|Patrice Bergeron takes home the hardware in regular season finale||04.28.13 at 7:59 pm ET|
The Bruins announced their regular season award winners before the regular season finale with the Senators Sunday night. Patrice Bergeron was the recipient of the Eddie Shore Award (exceptional hustle and determination, chosen by the ‘Gallery Gods’) as well as the Elizabeth Dufresne Trophy (outstanding performance during home games, determined by the Boston Chapter of the Professional Hockey Writers Association).
Gregory Campbell was selected for the John P. Bucyk Award (greatest off-ice charitable contributions, chosen by John Bucyk); and Tuukka Rask (First Star), Bergeron (Second Star) and Tyler Seguin (Third Star) were named the Bruins Three Stars (top performers at home over the course of the season).
Eddie Shore Award and Elizabeth Dufresne Trophy
Bergeron, the team’s alternate captain to Zdeno Chara, was also selected by the ‘Gallery Gods’ as the Eddie Shore Award winner for demonstrating exceptional hustle and determination throughout the 2013 campaign. The reining Selke Trophy winner currently leads the Bruins with a +25 rating (5th NHL), is second in assists (22) and is tied for fourth in points with 32 (10-22). The Bruins centerman also leads the NHL in faceoff percentage, winning puck drops at a 61.9-percent clip.
In addition to the Eddie Shore Award, the BPHWA has selected Bergeron as the Elizabeth Dufresne Trophy recipient for his outstanding performance during Bruins home games this season. At TD Garden this year, Bergeron has notched eight goals and 13 assists for 21 points. The forward’s +20 rating and 66.8% (280/419) faceoff percentage in Boston, leads all Bruins players.
John P. Bucyk Award
Gregory Campbell has been an active participant in the Boston Bruins off-ice charitable events in this years condensed NHL season. Campbell has spent many of his rare off days making community visits throughout the Greater Boston area, including visits to the Charlestown Boys & Girls Club, Home for Little Wanderers and was a one of the team’s participants in their annual ‘Cuts for a Cause’ event. Read the rest of this entry »
|Canadiens hold moment of silence for Boston, Bruins express condolences||04.15.13 at 7:57 pm ET|
Bruins past and present expressed their condolences in the aftermath of Monday’s bombings at the Boston Marathon. The Bruins weren’t the only ones in the hockey world concerned, as the rival Canadiens held a moment of silence prior to their game against the Flyers Monday.
This is not good in Boston right now. Explosions at the marathon on Boylston.
Just put the kids to bed, they were a couple blocks away today and got pretty scared.Tough to know what to say to them on a night like this.
— Andrew Ference (@Ferknuckle) April 16, 2013
Told them that although there might be a bad person out there, we saw thousands who ran to help.Way more good people in this world than bad.
— Andrew Ference (@Ferknuckle) April 16, 2013
Hope this was just a horrible accident. Prayers to everyone around the area that they are okay.
Praying for Boston right now! I hope everyone is ok! ‘ Steven Kampfer (@SteveKampfer47) April 15, 2013
‘ Dave Stubbs (@Dave_Stubbs) April 15, 2013
|Opinion: Claude Julien needs to schedule rest time for weary Bruins||04.12.13 at 1:34 pm ET|
I’m sick of hearing that the Bruins are tired.
“We ran out of gas,” Claude Julien claimed after Thursday night’s loss to Islanders. “The effort and will was there. They were obviously a little fresher than we were.”
That quote came just two days after he said, “The schedule has been as tough as it could ever be on an athlete. We’ve got to be careful of how hard we push those guys, because they are tired.”
I don’t disagree.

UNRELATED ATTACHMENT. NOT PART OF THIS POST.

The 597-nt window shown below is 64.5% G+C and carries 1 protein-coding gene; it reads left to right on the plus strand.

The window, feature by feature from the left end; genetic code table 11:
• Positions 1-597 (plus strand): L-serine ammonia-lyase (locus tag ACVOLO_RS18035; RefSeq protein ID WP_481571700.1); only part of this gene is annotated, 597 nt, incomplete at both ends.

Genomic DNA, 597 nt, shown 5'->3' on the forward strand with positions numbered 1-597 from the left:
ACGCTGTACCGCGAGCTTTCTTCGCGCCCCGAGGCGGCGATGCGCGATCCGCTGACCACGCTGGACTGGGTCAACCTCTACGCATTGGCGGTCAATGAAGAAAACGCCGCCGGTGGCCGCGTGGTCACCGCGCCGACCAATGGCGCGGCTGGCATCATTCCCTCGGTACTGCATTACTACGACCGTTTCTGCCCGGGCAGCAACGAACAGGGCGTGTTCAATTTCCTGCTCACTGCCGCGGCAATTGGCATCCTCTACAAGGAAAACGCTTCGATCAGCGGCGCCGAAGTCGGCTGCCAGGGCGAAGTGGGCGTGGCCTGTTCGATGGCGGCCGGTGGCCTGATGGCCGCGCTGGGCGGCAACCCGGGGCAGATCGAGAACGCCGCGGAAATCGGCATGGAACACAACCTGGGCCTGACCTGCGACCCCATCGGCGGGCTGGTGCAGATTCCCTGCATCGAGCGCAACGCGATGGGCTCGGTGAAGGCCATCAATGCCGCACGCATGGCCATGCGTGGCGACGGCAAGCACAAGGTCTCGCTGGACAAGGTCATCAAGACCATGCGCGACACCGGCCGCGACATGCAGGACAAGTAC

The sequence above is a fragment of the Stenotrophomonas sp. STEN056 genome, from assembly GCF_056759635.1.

The schedule obviously has been brutal. Yes, the Bruins face the same difficulties as every other team in the league, but they currently are in the worst of the gauntlet. Whereas they started the season with more days off than most other teams, they are paying the price for that now.
So I’m happy to concede that exhaustion is playing a role in their recent string of uninspired performances.
Normally, this is the time where I would remind athletes and coaches that if they avoid making an excuse out loud, someone will make it for them. We all know the schedule is tough; let us remind people and it will sound more like an explanation and less like an excuse.
And for Tyler Seguin, who said Thursday night that while he wasn’t making excuses, “we ran out of gas after three games in four nights,” I would repeat that message.
But to Julien, I would offer some additional advice.
If your team is so tired, do something about it!
Look, we all know the Bruins are going to make the playoffs and it’s a virtual certainty that they will fill either the second or fourth seed. So, what would be the harm in resting a few exhausted players for a game or two? If they are so desperate for some fresh legs, why not create them?
|How will Tyler Seguin respond to demotion?||04.08.13 at 1:38 pm ET|
With Claude Julien shuffling the lines Saturday and again on Sunday, no player has gotten more attention than Tyler Seguin. The third-year player began Saturday’s game at center in place of the concussed Patrice Bergeron, was moved back to wing after a rocky start against the Canadiens and then demoted from the second line to the third line Sunday.
Saturday’s game was Seguin’s second of the season at center, as he centered Brad Marchand and Jaromir Jagr Thursday night, but he was 3-for-12 on faceoffs and was a far cry from Bergeron defensively. The line was on the ice for the Canadiens’ first goal Saturday night, and Seguin was replaced in the middle by Rich Peverley midway through the first period. In Seguin’s defense, the expectation should have been that Seguin would struggle at center early on in the experiment, which makes it rather puzzling that Julien would try it in the first place if he was going to pull the plug so quickly.
“I figured it would take a little while,” Seguin said after Monday’s morning skate. “I wasn’t expecting to snap right back into it right away. Obviously, that would have been nice, but I knew it was going to take a bit to adjust. I think when you’re going into a game like Montreal, it’s a big game. I guess there shouldn’t be any time for adjusting. You just have to go out there and do it, and I wasn’t doing it.”
Seguin, who was drafted as a center after playing center in the OHL, said that he wasn’t surprised that Julien broke up the line and moved him back to wing.
“Well, it wasn’t working,” he said. “We were out there for the first goal there and it just wasn’t good work in our own zone. We were kind of running around a bit, and I can’t say I was shocked that it got changed.”